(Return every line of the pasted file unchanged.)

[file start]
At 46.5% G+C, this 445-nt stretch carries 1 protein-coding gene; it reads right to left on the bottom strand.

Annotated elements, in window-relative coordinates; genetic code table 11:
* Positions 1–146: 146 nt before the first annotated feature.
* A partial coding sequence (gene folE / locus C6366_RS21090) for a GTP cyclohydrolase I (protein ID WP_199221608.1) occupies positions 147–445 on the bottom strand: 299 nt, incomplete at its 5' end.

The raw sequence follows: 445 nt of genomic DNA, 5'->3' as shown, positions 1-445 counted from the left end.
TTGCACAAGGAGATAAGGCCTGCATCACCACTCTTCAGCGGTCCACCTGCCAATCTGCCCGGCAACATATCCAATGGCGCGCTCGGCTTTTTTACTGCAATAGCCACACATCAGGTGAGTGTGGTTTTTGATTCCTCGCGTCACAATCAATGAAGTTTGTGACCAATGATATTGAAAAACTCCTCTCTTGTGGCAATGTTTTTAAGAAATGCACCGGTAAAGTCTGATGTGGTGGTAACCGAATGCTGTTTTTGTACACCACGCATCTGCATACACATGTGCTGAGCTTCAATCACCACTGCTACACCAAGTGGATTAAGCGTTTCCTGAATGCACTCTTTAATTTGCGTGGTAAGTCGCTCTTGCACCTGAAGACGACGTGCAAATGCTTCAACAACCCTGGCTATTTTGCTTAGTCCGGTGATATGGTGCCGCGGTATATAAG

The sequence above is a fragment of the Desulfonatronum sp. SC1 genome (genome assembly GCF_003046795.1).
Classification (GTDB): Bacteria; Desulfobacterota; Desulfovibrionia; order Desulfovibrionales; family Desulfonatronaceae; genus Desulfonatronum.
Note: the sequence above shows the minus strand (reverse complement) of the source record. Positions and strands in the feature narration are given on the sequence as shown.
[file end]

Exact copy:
At 46.5% G+C, this 445-nt stretch carries 1 protein-coding gene; it reads right to left on the bottom strand.

Annotated elements, in window-relative coordinates; genetic code table 11:
* Positions 1–146: 146 nt before the first annotated feature.
* A partial coding sequence (gene folE / locus C6366_RS21090) for a GTP cyclohydrolase I (protein ID WP_199221608.1) occupies positions 147–445 on the bottom strand: 299 nt, incomplete at its 5' end.

The raw sequence follows: 445 nt of genomic DNA, 5'->3' as shown, positions 1-445 counted from the left end.
TTGCACAAGGAGATAAGGCCTGCATCACCACTCTTCAGCGGTCCACCTGCCAATCTGCCCGGCAACATATCCAATGGCGCGCTCGGCTTTTTTACTGCAATAGCCACACATCAGGTGAGTGTGGTTTTTGATTCCTCGCGTCACAATCAATGAAGTTTGTGACCAATGATATTGAAAAACTCCTCTCTTGTGGCAATGTTTTTAAGAAATGCACCGGTAAAGTCTGATGTGGTGGTAACCGAATGCTGTTTTTGTACACCACGCATCTGCATACACATGTGCTGAGCTTCAATCACCACTGCTACACCAAGTGGATTAAGCGTTTCCTGAATGCACTCTTTAATTTGCGTGGTAAGTCGCTCTTGCACCTGAAGACGACGTGCAAATGCTTCAACAACCCTGGCTATTTTGCTTAGTCCGGTGATATGGTGCCGCGGTATATAAG

The sequence above is a fragment of the Desulfonatronum sp. SC1 genome (genome assembly GCF_003046795.1).
Classification (GTDB): Bacteria; Desulfobacterota; Desulfovibrionia; order Desulfovibrionales; family Desulfonatronaceae; genus Desulfonatronum.
Note: the sequence above shows the minus strand (reverse complement) of the source record. Positions and strands in the feature narration are given on the sequence as shown.